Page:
Rear-End Collision

Rear-end collisions are common in Sacramento, especially during rush-hour.  In a rear-end collision the following car crashes into the car directly in front.  While this form of car accident is common, establishing liability for the following driver, or tying liability to the car in front, requires evaluation of the facts, Vehicle Code, and California Evidence Code.

Who’s Typically Liable in a Rear-End Collision?

Usually, the following car is liable in a rear-end collision.  It’s common sense that if the driver in front isn’t negligent, the following driver doesn’t usually hit a vehicle in front going the same direction unless they weren’t paying attention, driving too closely, or are otherwise negligent.  

The California Evidence Code can help the driver in front prove that the following car was negligent in a rear-end collision.  California Evidence Code 669(a) creates a rebuttable presumption of negligence for violation of a statute (like the Vehicle Code).  Specifically, the statute reads:

(a) The failure of a person to exercise due care is presumed if:

(1) He violated a statute, ordinance, or regulation of a public entity;

(2) The violation proximately caused death or injury to person or property;

(3) The death or injury resulted from an occurrence of the nature which the statute, ordinance, or regulation was designed to prevent;  and

(4) The person suffering the death or the injury to his person or property was one of the class of persons for whose protection the statute, ordinance, or regulation was adopted.

In turn, the California Vehicle Code contains several statutes that require following vehicles to not follow unreasonably close (V.C. 21703: The driver of a motor vehicle shall not follow another vehicle more closely than is reasonable and prudent, having due regard for the speed of such vehicle and the traffic upon, and the condition of, the roadway); keep a proper lookout for vehicles and obstructions ahead; & not drive at excessive speeds.  

In light of the extensive provisions in the Vehicle Code, the driver who was rear-ended may be successful in establishing that the following driver violated a statute, and thereby a presumption of negligence arises by operation of Evidence Code 669(a).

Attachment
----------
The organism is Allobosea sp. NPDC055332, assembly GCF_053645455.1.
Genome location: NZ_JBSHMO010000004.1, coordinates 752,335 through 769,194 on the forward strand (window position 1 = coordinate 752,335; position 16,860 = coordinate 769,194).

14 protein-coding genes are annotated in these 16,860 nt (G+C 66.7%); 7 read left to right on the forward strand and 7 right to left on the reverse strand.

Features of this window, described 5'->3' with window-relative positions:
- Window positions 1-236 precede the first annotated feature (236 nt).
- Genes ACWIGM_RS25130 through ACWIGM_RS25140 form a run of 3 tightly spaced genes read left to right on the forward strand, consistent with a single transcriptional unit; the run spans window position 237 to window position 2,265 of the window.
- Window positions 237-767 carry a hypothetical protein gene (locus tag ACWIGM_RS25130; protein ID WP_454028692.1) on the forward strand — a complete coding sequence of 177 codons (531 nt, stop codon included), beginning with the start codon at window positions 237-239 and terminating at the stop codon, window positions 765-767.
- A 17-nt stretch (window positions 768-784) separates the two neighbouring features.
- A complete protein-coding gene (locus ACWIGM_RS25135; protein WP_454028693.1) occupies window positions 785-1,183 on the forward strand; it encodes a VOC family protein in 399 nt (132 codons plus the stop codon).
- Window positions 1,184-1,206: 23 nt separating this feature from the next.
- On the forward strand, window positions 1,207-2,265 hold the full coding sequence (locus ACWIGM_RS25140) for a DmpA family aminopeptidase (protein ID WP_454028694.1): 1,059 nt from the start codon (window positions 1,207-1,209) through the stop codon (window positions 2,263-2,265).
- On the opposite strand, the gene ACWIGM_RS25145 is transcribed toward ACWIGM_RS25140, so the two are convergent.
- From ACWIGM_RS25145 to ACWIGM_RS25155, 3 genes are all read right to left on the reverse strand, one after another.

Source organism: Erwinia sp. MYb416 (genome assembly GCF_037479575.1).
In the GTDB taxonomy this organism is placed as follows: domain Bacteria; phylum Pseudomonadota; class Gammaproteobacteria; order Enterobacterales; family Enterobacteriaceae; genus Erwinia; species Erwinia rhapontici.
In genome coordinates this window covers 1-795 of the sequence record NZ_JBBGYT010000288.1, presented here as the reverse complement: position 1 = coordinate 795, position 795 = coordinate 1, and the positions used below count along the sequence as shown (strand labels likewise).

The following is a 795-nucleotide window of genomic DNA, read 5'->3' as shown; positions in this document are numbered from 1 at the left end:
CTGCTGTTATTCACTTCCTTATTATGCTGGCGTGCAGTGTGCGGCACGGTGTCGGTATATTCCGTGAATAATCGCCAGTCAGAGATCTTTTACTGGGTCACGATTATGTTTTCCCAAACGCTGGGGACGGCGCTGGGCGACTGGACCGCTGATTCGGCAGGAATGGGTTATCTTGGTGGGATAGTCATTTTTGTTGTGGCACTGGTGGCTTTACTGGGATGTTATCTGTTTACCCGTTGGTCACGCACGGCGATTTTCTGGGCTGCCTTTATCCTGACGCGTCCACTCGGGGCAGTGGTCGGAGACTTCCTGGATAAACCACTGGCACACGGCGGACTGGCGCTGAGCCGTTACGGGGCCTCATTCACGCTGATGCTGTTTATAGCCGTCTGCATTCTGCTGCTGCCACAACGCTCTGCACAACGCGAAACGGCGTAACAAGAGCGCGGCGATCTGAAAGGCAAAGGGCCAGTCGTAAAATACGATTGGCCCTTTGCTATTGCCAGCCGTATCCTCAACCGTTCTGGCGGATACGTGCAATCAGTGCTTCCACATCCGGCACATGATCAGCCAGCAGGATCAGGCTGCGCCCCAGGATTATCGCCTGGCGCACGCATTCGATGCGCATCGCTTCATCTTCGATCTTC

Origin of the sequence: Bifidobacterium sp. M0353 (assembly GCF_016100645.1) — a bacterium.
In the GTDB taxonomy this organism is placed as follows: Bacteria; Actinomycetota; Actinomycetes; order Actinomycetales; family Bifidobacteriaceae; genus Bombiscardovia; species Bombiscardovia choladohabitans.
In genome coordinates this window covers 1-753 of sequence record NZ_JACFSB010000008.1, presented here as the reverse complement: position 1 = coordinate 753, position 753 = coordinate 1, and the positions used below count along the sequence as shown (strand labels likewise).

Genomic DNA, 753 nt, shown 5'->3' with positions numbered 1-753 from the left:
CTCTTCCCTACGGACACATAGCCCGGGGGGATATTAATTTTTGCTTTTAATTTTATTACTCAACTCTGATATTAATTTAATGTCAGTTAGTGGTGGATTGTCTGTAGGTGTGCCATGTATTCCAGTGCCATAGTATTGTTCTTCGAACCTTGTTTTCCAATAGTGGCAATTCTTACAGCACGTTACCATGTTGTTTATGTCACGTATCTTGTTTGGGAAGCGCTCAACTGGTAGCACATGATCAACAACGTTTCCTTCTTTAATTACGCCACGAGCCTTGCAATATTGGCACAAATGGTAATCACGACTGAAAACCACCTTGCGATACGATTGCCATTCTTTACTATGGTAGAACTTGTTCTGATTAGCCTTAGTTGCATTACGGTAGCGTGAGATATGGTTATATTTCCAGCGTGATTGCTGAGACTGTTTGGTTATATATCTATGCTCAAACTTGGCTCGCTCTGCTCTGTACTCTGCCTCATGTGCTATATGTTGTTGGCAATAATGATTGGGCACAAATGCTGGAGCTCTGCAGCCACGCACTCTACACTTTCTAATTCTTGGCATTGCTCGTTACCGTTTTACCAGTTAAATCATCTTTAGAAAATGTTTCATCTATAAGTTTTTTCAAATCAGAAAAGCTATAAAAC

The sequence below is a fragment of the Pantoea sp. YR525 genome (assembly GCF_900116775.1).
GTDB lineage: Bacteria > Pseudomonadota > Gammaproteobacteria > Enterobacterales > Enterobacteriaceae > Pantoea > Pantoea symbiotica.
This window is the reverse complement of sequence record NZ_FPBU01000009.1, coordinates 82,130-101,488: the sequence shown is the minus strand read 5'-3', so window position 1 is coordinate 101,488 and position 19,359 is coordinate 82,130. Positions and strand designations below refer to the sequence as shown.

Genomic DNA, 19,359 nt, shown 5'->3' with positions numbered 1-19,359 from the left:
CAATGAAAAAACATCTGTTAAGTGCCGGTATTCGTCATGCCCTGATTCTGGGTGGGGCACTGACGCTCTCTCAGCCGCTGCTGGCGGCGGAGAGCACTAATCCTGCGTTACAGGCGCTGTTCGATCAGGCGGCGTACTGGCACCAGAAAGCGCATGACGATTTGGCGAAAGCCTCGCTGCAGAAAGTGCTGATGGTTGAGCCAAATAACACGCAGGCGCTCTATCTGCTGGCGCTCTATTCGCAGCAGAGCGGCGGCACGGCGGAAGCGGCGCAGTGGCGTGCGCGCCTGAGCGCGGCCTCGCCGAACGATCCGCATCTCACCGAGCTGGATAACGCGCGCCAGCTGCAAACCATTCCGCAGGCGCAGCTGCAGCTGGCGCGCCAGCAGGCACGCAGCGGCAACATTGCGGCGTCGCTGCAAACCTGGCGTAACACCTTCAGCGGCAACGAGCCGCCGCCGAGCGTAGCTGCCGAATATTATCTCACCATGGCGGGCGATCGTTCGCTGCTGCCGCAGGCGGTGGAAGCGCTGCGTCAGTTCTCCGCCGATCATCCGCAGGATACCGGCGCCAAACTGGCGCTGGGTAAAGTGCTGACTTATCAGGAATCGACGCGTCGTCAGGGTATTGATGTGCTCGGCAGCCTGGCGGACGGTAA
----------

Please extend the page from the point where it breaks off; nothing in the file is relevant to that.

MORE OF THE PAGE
When Is The Front Driver Negligent

While the ability to create a presumption of negligence for violation of a statute can be used against the following driver, sometimes it can be also be used against the front driver.   Vehicle Code 22109 states

No person shall stop or suddenly decrease the speed of a vehicle on a highway without first giving an appropriate signal in the manner provided in this chapter to the driver of any vehicle immediately to the rear when there is opportunity to give the signal.

Accordingly, if a front driver comes to a stop on a freeway onramp (a place we would expect the driver to accelerate, not stop), and their brake lights are out, the front driver may be presumed negligent for violating VC 22109; coming to a stop without giving the appropriate signal to the following car.

Rear-End Collision Lawsuit

Whether your auto accident lawyer can establish negligence via a presumption of negligence through violation of a statute, res ipsa loquitur, or just the regular elements of the cause of action, an auto accident lawsuit may need to be filed.  Take the next step with your auto accident case and call our firm at (916) 270-6880 for a free consultation.

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